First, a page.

Weekend with a three year old…a Grandma’s perspective … No Outlander to be found in this one!


It was Fathers day weekend and we were at my son’s home celebrating. While my husband and son were bonding on the golf course, I got to spend time with my littlest two granddaughters. The one year-old is almost blonde (her hair is coming in nicely) and has big blue eyes and dimples. I love dimples.  She is toddling everywhere and repeating everything.  She counts to five and loves to be read to. She is a happy pleasant child and a real joy to be around.

And, then…there is the three year-old…I think when they came up with the word contrary they had her in mind.

She isn’t easy. She wants what she wants, but what she wants seems to change by the minute. She is stubborn and defiant.  I say she fibs. Her parents say she flat out lies.  She knows the rules and isn’t afraid to bend them to suit her needs. She can open anything and if it’s quiet you better go find her.  She’s a cute and tiny little thing with a pixie haircut who knows how to roll her eyes, sigh dramatically or place her hands on her hips in anger. In short,…she’s delightful.  Maybe it’s because I’m the Grandma, but I think she is a riot and I  have to struggle not to laugh at the child while she exasperates everyone around her.  I don’t  laugh because I KNOW that would be bad and would just encourage the child to misbehave, but Lord knows it’s tough to hold back that smile when she lies about eating her breakfast in order to make herself eligible for a treat.  Her parents think God made her extra cute on purpose.  You know like how some bugs look like sticks, etc.  It helps her survive.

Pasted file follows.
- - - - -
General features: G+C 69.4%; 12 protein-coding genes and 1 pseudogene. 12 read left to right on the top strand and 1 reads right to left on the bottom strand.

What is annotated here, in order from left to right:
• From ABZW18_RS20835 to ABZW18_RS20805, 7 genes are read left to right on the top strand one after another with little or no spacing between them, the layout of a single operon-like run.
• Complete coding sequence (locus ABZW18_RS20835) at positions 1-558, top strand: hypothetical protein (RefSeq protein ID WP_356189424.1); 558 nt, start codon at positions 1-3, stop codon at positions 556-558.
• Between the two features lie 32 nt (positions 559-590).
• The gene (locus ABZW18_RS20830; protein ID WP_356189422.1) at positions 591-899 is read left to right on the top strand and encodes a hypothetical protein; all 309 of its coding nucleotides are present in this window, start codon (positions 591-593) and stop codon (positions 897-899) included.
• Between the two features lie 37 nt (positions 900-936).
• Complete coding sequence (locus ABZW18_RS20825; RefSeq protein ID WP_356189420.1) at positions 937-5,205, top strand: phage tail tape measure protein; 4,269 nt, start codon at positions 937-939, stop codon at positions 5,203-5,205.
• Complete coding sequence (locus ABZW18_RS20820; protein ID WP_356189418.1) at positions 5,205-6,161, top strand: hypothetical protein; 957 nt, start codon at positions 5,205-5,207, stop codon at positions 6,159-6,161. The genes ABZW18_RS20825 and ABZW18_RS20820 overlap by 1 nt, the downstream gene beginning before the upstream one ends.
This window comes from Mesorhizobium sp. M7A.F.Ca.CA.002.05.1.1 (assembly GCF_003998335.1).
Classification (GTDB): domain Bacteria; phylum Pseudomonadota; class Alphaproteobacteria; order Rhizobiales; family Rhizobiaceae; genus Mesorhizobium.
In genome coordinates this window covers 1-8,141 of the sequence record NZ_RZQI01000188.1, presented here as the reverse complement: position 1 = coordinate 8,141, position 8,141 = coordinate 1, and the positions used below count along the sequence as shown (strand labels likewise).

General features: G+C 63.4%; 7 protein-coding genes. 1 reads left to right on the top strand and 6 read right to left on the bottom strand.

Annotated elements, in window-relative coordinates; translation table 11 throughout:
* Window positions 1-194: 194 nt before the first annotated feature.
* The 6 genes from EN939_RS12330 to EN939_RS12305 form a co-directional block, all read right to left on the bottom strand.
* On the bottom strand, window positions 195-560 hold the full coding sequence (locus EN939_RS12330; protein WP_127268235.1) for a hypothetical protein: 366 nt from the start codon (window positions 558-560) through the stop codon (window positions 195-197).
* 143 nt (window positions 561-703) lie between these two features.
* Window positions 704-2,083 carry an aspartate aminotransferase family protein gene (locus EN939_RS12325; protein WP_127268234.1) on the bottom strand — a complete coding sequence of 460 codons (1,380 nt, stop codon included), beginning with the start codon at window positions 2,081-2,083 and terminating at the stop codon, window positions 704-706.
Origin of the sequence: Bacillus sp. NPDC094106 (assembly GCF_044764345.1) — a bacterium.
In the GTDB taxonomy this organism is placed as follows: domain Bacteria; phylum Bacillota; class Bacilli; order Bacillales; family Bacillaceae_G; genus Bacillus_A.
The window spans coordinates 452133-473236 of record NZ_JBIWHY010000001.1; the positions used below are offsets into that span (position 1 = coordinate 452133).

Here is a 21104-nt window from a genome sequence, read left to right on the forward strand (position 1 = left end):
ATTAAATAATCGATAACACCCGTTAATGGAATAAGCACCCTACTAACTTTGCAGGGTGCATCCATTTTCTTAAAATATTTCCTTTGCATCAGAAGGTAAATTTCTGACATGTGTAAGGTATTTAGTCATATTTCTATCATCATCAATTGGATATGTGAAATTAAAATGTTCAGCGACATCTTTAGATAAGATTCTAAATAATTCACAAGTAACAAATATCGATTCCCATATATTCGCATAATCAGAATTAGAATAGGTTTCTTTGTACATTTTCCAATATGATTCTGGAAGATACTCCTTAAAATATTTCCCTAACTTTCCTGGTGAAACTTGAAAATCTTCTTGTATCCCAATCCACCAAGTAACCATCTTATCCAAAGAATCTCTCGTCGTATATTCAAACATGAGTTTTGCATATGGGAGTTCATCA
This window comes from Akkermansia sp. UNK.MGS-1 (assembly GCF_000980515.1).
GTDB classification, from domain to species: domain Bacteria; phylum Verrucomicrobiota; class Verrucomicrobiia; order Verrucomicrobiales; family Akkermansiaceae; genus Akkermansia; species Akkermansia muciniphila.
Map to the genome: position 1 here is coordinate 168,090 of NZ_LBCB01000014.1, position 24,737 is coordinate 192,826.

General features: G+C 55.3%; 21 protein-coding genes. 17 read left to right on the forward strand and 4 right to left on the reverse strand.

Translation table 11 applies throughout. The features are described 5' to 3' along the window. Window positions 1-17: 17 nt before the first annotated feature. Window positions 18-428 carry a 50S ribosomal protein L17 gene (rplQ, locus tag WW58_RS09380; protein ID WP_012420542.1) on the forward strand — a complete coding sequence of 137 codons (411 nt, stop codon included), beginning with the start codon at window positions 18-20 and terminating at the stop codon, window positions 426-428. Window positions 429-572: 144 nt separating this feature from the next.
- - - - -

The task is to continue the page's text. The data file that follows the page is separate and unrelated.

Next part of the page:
The tales that child tells!  If imagination and the ability to carry a theme are any indication, I think I might have a budding writer on my hands.  I heard tales of birthday parties, wind storms, bugs, and how her best friend lost her IPod.  She was concerned about my gender and was very pleased to hear I was a girl too!  I heard a very interesting rendition of Mary had a Little Lamb and heard the same chorus from the movie Frozen, conservatively estimating, about 100 times. We played card games with no rules and somehow someone still won or lost and I was expected to act appropriately joyful or dismayed.  She asked if she could go swimming and before we knew it the child was naked and in the water. She put a toad on my chest and told me it had lost its momma and I was now the  toad’s new momma, “cuz hims is just a baby”. She caught fish on her Minnie Mouse fishing pole using hotdogs for bait and may or may not have broken a TV set.  It’s broken, but no one saw what happened. My money is on the girl.